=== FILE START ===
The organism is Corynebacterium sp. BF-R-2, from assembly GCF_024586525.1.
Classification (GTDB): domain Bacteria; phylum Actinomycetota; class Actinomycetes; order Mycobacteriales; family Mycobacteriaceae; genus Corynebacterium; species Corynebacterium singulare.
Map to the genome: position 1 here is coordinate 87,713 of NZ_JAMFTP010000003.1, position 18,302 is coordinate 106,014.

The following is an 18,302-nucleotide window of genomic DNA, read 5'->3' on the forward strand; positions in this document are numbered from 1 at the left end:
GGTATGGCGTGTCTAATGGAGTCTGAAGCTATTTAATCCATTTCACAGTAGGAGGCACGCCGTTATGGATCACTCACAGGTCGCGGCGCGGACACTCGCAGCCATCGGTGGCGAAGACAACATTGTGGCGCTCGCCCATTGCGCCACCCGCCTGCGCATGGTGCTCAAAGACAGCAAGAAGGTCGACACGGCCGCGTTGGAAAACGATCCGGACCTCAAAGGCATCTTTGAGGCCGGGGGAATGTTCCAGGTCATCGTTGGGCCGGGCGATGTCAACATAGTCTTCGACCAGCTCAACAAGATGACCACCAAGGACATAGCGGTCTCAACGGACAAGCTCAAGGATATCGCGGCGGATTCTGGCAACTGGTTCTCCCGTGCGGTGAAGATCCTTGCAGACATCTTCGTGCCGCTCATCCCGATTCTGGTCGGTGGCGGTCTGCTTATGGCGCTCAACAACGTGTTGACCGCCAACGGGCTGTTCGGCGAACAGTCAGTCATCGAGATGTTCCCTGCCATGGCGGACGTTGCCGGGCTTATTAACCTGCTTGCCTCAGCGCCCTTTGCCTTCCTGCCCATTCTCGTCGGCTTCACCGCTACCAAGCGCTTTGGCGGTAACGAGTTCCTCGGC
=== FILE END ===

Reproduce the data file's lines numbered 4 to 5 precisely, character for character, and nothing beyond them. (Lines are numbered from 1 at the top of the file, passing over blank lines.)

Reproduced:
The following is an 18,302-nucleotide window of genomic DNA, read 5'->3' on the forward strand; positions in this document are numbered from 1 at the left end:
GGTATGGCGTGTCTAATGGAGTCTGAAGCTATTTAATCCATTTCACAGTAGGAGGCACGCCGTTATGGATCACTCACAGGTCGCGGCGCGGACACTCGCAGCCATCGGTGGCGAAGACAACATTGTGGCGCTCGCCCATTGCGCCACCCGCCTGCGCATGGTGCTCAAAGACAGCAAGAAGGTCGACACGGCCGCGTTGGAAAACGATCCGGACCTCAAAGGCATCTTTGAGGCCGGGGGAATGTTCCAGGTCATCGTTGGGCCGGGCGATGTCAACATAGTCTTCGACCAGCTCAACAAGATGACCACCAAGGACATAGCGGTCTCAACGGACAAGCTCAAGGATATCGCGGCGGATTCTGGCAACTGGTTCTCCCGTGCGGTGAAGATCCTTGCAGACATCTTCGTGCCGCTCATCCCGATTCTGGTCGGTGGCGGTCTGCTTATGGCGCTCAACAACGTGTTGACCGCCAACGGGCTGTTCGGCGAACAGTCAGTCATCGAGATGTTCCCTGCCATGGCGGACGTTGCCGGGCTTATTAACCTGCTTGCCTCAGCGCCCTTTGCCTTCCTGCCCATTCTCGTCGGCTTCACCGCTACCAAGCGCTTTGGCGGTAACGAGTTCCTCGGC